Childhood and The Mill on the Floss
Drive half a dozen miles north of Middlemarch / Coventry to discover Eliot’s rural roots. Redbrick Griff House, between Bedworth and Nuneaton, was her childhood home from 1820 until 1841, the family having moved here from her South Farm birthplace on the Arbury Estate when she was just four months old. Christened Mary Anne Evans, she was the third of five children of Robert Evans – land agent on the estate – and his second wife, Christiana.
Eliot’s experiences of growing up at Griff with her brother Isaac were poured into The Mill on the Floss (1860): depicting the childhood days of bossy Tom Tulliver and his headstrong sister Maggie who longs for the intellectual freedoms denied to conventional Victorian women. Eliot’s “Dear old Griff” is re-imagined as the Tullivers’ “trimly-kept, comfortable dwelling house” with its “great attic that ran under the old high-pitched roof” where Maggie “fretted out all her ill-humours” – her “favourite retreat on a wet day”.
Now The Griff House Beefeater & Nuneaton Premier Inn, Eliot’s home has changed somewhat inside, but it’s a friendly place to eat and stay, and to imagine young Mary Anne squirreling away observations that she would channel into her later tales. Visiting aunts, for example, were satirically recreated as Aunts Deane, Glegg and Pullet in The Mill on the Floss – who can forget health-obsessed, tear-prone Aunt Pullet triumphantly declaring: “there wasn’t many months in the year as I wasn’t under the doctor’s hands.” The gravestone of the real-life inspiration for Pullet, Eliot’s aunt Mrs Johnson, is at St James Church, Bulkington a few miles to the south.
The George Eliot Fellowship has plans to turn outbuildings at Griff House into the George Eliot Visitor Centre. Meantime, take a walk along the Griff Arm of the Coventry Canal to Griff Hollows: re-cast in The Mill on the Floss as Red Deeps where Maggie’s imagination conjures up “visions of robbers and fierce animals haunting every hollow.” It’s here too that she has secret romantic meetings with Philip Wakem, the son of her father’s worst enemy. You might also recall Eliot’s lyrical lines from her Brother and Sister sonnet sequence (1869):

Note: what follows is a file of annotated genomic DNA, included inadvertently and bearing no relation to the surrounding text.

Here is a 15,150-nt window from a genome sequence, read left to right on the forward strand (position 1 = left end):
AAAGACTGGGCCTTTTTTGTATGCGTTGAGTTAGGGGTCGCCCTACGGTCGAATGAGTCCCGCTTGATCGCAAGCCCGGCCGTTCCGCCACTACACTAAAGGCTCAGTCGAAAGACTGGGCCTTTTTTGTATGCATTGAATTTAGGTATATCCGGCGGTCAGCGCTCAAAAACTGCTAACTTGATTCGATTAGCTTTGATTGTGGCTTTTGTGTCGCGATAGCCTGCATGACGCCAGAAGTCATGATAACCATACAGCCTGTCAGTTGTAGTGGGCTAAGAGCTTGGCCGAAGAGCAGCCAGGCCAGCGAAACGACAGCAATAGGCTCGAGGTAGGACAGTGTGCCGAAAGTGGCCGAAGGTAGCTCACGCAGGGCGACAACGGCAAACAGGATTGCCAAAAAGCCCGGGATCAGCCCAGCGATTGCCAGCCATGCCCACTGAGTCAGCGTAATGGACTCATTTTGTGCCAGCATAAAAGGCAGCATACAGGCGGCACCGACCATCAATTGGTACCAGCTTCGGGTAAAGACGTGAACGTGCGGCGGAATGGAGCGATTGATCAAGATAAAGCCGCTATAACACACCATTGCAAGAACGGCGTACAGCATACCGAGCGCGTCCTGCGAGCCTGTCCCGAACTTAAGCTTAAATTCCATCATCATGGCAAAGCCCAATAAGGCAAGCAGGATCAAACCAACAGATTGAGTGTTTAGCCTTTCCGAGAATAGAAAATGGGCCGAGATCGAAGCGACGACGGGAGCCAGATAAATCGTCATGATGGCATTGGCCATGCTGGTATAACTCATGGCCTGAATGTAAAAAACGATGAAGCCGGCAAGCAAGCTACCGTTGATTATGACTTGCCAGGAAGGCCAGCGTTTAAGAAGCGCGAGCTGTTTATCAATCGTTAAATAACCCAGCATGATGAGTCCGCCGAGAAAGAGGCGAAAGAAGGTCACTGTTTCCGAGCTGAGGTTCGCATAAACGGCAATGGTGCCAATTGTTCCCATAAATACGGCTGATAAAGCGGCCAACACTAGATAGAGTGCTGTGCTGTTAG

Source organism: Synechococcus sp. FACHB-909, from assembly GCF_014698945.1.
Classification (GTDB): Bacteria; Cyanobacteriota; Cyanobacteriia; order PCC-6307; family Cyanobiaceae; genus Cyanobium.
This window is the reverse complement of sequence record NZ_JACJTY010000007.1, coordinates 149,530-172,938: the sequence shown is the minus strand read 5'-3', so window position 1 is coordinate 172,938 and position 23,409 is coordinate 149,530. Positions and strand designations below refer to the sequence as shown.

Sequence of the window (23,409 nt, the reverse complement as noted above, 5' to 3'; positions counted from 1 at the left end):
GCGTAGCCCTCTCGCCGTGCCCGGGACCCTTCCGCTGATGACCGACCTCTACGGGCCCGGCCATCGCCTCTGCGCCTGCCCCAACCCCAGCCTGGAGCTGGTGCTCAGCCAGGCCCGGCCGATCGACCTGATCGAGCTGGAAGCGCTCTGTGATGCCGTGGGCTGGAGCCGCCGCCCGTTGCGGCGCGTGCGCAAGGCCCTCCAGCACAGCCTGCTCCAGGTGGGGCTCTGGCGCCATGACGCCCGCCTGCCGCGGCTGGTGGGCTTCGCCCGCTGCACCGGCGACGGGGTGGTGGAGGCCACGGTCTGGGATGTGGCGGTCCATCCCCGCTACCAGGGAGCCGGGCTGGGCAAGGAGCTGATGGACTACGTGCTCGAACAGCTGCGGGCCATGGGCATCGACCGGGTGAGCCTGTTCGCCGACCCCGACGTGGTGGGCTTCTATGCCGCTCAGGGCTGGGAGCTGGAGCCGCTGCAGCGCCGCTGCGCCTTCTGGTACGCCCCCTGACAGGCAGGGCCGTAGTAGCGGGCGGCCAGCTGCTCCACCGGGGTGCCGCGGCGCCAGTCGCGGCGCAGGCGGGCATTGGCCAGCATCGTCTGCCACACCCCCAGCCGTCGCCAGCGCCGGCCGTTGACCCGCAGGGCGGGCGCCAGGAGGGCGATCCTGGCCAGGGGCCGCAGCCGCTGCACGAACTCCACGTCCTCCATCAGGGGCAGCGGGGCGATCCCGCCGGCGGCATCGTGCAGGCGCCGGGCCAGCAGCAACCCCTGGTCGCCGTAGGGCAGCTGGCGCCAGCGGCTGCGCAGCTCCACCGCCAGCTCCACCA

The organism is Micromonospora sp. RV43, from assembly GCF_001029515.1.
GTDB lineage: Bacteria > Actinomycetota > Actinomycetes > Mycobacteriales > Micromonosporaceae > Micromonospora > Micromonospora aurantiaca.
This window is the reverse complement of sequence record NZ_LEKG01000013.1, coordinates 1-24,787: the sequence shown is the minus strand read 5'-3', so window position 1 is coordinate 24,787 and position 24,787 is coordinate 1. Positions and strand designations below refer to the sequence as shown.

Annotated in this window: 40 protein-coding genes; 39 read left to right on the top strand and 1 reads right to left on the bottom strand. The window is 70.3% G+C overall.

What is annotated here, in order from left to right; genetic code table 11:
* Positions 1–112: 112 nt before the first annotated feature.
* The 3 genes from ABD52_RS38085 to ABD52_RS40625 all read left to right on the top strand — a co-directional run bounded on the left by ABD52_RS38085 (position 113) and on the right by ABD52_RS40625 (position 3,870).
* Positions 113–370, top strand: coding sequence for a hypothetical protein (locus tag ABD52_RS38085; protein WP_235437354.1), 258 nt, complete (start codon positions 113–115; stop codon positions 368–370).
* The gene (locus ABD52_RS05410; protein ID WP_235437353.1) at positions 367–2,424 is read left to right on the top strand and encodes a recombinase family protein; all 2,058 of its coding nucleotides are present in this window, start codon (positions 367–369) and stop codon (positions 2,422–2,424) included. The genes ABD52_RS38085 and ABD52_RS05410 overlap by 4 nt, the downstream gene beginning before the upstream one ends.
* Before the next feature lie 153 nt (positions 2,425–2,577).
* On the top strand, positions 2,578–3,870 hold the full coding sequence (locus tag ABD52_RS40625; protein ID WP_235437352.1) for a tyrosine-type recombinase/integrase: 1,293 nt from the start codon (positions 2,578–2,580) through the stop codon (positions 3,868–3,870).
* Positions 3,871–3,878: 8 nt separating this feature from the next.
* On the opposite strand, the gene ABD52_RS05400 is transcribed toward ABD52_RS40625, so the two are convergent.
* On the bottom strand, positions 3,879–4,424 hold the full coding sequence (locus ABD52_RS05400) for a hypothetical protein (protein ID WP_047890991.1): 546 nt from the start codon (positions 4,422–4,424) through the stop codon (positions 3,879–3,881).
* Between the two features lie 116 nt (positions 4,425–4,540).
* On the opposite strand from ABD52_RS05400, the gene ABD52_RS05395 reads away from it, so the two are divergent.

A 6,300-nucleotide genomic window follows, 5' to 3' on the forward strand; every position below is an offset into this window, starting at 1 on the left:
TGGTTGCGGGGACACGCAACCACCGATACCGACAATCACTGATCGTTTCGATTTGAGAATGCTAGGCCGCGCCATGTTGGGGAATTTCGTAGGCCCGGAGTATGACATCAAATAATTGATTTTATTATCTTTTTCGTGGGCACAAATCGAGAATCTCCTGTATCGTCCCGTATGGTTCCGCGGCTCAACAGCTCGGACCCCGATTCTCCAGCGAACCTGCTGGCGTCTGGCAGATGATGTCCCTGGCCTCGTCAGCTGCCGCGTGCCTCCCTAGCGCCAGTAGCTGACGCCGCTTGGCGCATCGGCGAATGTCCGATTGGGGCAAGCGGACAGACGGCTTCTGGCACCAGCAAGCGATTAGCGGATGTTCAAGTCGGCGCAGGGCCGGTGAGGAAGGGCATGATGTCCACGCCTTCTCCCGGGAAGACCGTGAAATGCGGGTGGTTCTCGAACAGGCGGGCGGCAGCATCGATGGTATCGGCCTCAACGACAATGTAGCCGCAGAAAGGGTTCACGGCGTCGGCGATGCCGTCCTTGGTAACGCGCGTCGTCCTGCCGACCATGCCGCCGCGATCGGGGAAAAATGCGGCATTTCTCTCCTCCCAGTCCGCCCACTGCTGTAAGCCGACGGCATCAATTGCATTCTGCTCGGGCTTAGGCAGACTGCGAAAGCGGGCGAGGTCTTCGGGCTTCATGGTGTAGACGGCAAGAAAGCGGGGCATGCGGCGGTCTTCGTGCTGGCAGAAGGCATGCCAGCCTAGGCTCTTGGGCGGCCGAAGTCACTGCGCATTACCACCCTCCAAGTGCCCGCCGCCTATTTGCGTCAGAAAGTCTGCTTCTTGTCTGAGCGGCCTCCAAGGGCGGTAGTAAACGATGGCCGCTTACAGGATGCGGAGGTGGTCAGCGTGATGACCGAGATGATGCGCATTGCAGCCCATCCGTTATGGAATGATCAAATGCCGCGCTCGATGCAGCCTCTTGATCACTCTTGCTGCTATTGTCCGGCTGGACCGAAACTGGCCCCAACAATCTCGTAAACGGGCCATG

“The wide-arched bridge, the scented elder-flowers,
The wondrous watery rings that died too soon,
The echoes of the quarry, the still hours
With white robe sweeping-on the shadeless noon,
Were but my growing self, are part of me,
My present Past, my root of piety.”
Arbury, Astley and Mr Gilfil’s Love Story
By the time Eliot began writing her fiction in the 1850s, town-dwellers outnumbered country-dwellers. Her rural descriptions, of hedgerows with may blossom, freshly ploughed fields, streams and old orchards, greatly appealed to the growing urban readership, just as they refresh our modern spirits. Yet Eliot also portrayed how the countryside was being dug up for coal, canals and railways, an aspect of her work highlighted in ‘The Unofficial George Eliot Countryside’. Download the 3hr / 11k walking trail, which leads from Griff House and through the Arbury Estate, to find out more.
At the heart of the estate stands Arbury Hall (normally open to visitors on Bank Holiday weekends, April to August). Eliot often went to the Hall with her father when he was conducting business there – Robert Evans was the inspiration for the honest estate manager Caleb Garth in Middlemarch and for the titular character of Adam Bede, a novel Eliot would describe as “a country story – full of the breath of cows and the scent of hay.”